Illegal Living: 80 Wooster Street and the Evolution of SoHo
By Roslyn Bernstein (Department of Journalism and the Writing Professions) and Shael Shapiro
(The Jonas Mekas Foundation)
One of the best things about New York City is its wealth of vintage buildings, each of which has a specific story to tell. Very few structures, however, have as colorful and impressive a history as 80 Wooster Street in SoHo. In Illegal Living: 80 Wooster Street and the Evolution of SoHo, Baruch Professor Roslyn Bernstein and architect and onetime 80 Wooster resident Shael Shapiro have documented the building’s dramatic transformation over the past 40-odd years.
Filled with striking illustrations and vintage photographs, the book details 80 Wooster’s residents and various uses, as the neighborhood grew from manufacturing zone, to virtual artists’ colony, to its current incarnation as high-end residential and commercial location.
Illegal Living gives a brief early history of the area that is now SoHo, including the construction of 80 Wooster in the 1890s and its various owners throughout the mid-20th century. In 1967 Lithuanian-born artist George Maciunas (“The Father of SoHo”) purchased the building from the Miller Cardboard Company, thus beginning 80 Wooster’s metamorphosis.
His purchase supported ideas from his earlier manifesto, “Fluxhouse, Plan for an Artist Condominium in New York City.” In it, Maciunas proposed a solution to the problem of unaffordable rents for artists: converting unused commercial loft buildings to living/work spaces. This once-novel idea has since transformed many New York City neighborhoods.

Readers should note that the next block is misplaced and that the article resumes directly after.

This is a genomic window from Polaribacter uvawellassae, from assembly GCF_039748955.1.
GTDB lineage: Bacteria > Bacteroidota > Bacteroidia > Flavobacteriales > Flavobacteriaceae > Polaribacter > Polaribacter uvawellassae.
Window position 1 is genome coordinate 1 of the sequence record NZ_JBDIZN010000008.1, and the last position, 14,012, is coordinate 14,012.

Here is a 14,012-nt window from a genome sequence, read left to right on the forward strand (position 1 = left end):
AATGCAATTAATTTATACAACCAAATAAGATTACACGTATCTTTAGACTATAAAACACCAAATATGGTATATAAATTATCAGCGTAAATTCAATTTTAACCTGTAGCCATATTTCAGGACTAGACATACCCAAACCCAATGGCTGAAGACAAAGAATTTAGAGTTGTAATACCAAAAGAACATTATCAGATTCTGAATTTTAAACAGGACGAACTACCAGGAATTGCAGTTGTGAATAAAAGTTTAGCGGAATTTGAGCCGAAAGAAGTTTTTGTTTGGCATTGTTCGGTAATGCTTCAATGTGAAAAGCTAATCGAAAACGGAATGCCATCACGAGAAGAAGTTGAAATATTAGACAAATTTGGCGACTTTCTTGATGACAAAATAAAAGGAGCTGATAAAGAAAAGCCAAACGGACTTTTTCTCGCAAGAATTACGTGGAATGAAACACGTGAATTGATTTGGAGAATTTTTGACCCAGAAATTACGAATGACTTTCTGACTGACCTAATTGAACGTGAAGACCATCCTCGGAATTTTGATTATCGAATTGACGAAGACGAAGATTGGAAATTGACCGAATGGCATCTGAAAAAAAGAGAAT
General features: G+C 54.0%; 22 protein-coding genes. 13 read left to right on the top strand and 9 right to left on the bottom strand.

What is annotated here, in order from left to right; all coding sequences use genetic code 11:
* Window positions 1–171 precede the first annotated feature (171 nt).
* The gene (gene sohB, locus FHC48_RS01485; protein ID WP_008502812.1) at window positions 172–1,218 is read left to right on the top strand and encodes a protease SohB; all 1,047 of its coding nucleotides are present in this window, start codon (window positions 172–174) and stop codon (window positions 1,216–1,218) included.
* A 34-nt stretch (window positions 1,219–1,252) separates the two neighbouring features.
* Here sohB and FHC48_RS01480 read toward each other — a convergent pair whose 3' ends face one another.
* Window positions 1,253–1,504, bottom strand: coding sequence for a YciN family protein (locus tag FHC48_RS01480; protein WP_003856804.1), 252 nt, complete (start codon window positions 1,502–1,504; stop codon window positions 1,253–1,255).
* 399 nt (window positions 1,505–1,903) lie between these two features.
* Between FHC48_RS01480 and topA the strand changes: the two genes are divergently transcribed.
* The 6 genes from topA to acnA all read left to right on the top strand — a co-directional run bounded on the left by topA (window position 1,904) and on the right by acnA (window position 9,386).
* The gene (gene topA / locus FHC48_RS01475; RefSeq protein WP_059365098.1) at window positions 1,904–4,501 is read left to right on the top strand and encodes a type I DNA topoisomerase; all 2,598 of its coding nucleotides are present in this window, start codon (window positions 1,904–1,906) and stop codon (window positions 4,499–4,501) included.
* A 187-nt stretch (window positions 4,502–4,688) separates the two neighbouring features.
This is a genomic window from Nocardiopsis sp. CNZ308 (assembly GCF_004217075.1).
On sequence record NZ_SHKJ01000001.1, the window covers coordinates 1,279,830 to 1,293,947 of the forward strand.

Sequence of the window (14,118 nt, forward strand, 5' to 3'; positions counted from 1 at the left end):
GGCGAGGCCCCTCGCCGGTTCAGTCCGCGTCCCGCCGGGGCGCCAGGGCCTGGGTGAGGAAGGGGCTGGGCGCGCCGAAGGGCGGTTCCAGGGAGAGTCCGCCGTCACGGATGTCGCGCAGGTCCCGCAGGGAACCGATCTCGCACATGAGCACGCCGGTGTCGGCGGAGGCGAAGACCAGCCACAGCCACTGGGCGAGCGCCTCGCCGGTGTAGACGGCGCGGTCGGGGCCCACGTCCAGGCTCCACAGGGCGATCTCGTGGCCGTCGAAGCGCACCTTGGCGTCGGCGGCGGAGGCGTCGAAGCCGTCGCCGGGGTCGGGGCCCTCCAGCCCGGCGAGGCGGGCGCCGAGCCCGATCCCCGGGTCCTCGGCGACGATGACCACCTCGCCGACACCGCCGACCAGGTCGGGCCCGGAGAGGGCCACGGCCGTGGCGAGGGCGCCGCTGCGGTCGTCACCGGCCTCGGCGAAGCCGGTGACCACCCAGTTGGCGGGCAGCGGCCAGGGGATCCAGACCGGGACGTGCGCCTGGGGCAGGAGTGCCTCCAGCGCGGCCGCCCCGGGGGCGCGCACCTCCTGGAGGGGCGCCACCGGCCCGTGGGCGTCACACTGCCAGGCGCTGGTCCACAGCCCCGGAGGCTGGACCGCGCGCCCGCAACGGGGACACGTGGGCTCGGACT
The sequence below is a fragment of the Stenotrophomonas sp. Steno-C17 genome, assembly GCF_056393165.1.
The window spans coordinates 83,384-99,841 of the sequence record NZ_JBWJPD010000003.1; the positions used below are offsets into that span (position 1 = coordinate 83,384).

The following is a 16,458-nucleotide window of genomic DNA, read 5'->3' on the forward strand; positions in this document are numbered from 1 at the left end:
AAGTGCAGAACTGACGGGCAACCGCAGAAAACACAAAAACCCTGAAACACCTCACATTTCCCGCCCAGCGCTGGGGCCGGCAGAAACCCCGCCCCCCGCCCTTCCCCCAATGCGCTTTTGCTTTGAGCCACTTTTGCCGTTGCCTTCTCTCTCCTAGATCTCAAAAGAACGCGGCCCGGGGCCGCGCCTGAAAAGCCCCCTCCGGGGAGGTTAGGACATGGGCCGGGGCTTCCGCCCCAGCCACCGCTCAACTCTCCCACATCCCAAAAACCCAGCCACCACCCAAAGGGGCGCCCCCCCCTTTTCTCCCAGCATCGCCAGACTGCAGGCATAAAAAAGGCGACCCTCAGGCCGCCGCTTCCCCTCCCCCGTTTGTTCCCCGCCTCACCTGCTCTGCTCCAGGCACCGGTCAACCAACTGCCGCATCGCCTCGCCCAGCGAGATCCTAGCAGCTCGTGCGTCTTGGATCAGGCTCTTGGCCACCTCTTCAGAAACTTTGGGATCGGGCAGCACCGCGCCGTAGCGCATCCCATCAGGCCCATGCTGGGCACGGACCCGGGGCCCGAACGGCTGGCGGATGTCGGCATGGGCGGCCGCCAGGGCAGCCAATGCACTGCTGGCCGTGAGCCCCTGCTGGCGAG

Maciunas’s own story is fascinating. As the eccentric founder of the Fluxus movement, which advocated the transformation of daily life into art and a sort of do-it-yourself aesthetic, Maciunas was at the forefront of underground culture, producing concerts, performance art, and films, among other events. (Yoko Ono had her first public exhibition at his uptown gallery.)
Illegal Living tracks the activism during the 1960s and ‘70s that led artists to lobby for zoning changes to permit living legal in loft spaces. Many such buildings were occupied illegally for years, often throughout the protracted negotiations to obtain the necessary paperwork, as was the case with 80 Wooster.
As a community of artists and galleries grew throughout the 1970s, the neighborhood gradually evolved into the tourist attraction that SoHo would become by the 1980s. By the 1990s, expensive boutiques had replaced many galleries, many of which relocated to Chelsea, including the gallery at 80 Wooster. The area is currently more affluent—both residentially and commercially—than ever.
In telling several important stories—of a remarkable building, a diverse and talented group of pioneering artists, and a strikingly transformed neighborhood—Illegal Living is really the saga of New York City.